The antiques trade has seen a vast change in how dealers procure and turnover inventory.  Today, you don’t have large numbers of American dealers and decorators annually making multiple grand buying trips to Europe, or for that matter Europeans with their overvalued Euro doing that here.  You do see dealers getting older with little new blood coming into the industry, sources to buy are more competitive, and a very segmented market subjected to evolving styles and price points.

The dealer trade has retreated to the show format and for all practical purposes is abandoning the independent showroom/warehouse location.  As a kid I remember Pine Street in Philadelphia as a bustling antiques dealer row with a great mix of local and worldwide decorative arts to buy.  Even the famed New York City “University Place” market now caters more to the carriage trade than the dealer trade.  

Paris and London aren’t what they use to be either.  And with the incredible expense of travel and cost of inventory, there is a tremendous pressure on profitability.  I remember when I turned 13, my grandparents, who founded Newel, took me on a summer buying trip through Europe.  They took all their grandchildren on the trip when they both were alive.  I still have home movies of us in the Paris flea markets and the English countryside, circa 1963.  Incredible merchandise was all over the place, and it was being bought not only by my grandfather, but anyone who wanted it.  Auctions, who needed them when the dealers had all the goods and they wanted to sell.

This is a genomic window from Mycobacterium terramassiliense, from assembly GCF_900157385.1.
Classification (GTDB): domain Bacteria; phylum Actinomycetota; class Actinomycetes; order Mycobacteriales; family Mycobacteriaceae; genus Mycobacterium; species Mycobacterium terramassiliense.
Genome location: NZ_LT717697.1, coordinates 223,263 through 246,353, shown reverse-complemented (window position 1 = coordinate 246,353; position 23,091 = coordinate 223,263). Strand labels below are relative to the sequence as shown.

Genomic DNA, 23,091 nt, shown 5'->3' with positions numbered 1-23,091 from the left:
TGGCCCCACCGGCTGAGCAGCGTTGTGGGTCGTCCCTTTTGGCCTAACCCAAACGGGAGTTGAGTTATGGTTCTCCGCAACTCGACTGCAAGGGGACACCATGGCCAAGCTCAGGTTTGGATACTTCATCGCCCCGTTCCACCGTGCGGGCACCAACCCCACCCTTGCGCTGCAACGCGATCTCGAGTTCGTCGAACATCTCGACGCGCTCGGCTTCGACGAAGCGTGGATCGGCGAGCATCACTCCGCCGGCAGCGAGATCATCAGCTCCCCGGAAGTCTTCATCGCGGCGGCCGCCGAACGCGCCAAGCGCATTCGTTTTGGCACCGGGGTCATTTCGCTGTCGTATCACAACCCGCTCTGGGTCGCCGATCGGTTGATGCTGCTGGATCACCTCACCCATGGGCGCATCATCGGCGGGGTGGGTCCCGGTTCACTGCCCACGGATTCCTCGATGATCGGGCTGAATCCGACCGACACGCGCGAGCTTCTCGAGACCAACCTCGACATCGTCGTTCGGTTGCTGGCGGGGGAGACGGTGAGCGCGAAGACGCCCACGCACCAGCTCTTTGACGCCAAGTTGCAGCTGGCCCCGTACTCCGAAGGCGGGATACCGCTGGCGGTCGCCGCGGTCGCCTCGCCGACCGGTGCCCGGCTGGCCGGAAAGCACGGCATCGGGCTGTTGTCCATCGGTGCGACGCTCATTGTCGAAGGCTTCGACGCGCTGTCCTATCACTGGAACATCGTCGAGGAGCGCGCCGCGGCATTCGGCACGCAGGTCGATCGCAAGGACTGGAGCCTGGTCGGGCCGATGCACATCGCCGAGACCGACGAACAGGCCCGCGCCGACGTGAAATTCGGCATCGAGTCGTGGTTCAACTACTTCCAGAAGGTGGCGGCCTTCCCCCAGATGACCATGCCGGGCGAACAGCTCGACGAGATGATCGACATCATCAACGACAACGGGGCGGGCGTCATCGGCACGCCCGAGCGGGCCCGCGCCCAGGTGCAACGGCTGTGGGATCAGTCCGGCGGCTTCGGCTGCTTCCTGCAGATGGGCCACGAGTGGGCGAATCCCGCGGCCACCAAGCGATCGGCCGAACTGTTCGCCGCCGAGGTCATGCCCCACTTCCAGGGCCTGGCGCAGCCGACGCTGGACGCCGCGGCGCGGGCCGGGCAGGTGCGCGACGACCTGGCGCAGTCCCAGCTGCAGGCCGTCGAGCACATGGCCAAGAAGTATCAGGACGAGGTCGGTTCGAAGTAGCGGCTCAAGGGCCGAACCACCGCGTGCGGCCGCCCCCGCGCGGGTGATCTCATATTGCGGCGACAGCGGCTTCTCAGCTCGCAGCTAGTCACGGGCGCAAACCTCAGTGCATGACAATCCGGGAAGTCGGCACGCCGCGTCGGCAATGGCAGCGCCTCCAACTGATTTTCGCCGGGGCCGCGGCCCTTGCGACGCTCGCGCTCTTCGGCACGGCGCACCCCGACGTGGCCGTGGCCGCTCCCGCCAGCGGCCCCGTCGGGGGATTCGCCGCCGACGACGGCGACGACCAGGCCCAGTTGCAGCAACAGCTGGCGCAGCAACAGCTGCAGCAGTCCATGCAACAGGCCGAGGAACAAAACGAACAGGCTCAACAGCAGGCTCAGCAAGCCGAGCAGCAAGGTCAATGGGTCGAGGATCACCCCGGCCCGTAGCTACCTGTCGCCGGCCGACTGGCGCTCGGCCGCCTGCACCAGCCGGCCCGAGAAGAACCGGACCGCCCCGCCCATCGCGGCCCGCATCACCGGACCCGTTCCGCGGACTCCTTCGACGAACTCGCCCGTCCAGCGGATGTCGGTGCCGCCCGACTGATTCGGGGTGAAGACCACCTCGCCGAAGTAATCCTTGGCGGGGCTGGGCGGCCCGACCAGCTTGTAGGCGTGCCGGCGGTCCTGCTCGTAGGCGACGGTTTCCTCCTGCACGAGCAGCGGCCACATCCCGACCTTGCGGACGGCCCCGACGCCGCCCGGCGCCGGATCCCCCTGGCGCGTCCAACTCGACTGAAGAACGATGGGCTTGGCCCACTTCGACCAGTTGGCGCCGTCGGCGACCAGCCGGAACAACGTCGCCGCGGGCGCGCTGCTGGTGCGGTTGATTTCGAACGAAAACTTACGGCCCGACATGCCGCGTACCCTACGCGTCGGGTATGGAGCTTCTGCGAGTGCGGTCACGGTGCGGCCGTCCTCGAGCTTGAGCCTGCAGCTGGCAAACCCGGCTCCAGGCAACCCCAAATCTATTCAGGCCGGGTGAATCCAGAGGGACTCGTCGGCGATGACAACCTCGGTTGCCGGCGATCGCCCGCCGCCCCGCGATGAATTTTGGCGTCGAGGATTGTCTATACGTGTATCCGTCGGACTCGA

But I must confess I also have a very jaded perspective of the whole state of the market.  My grandfather was quite different than the other dealers because he rented his items to TV (a new industry), window displays, and of course Broadway and the movies. He also knew that no one else understood how to do it.  As a little tid-bit about “those days”, he us to to put a sign in the front window: “closed-taking inventory” to deter buyers, as he was too busy with the massive demand for renting his period pieces.

But just as people used his inventory for display or to create period settings, so now the antiques trade has evolved showing their stock in some upscale, haughty, antiques show in an opulent hall, in an ever changing city venue.  The show must go on the road; New York, London, Palm Beach, Masstricht, Miami, LA, Basel, Moscow, Dubai…..on the SeaFair yacht.  Dealers have lost any confidence in their own self survival and now depend totally on the show format.  The show format extends to every level of dealer, as recognized by the many listed each week in the Arts and Antiques Weekly in the US, or the Antiques Trade Gazette in England.

With the reality that dealers are now dependent on the show format, it has caused a blandness and commonality as to how they can be creative and dynamic.  Dealers, restricted by show promoter rules on space, vetting, and fees, have no alternative.  Maybe not; liquidation at auction has recently proved to be a most efficient way to eliminate all dealer business problems.

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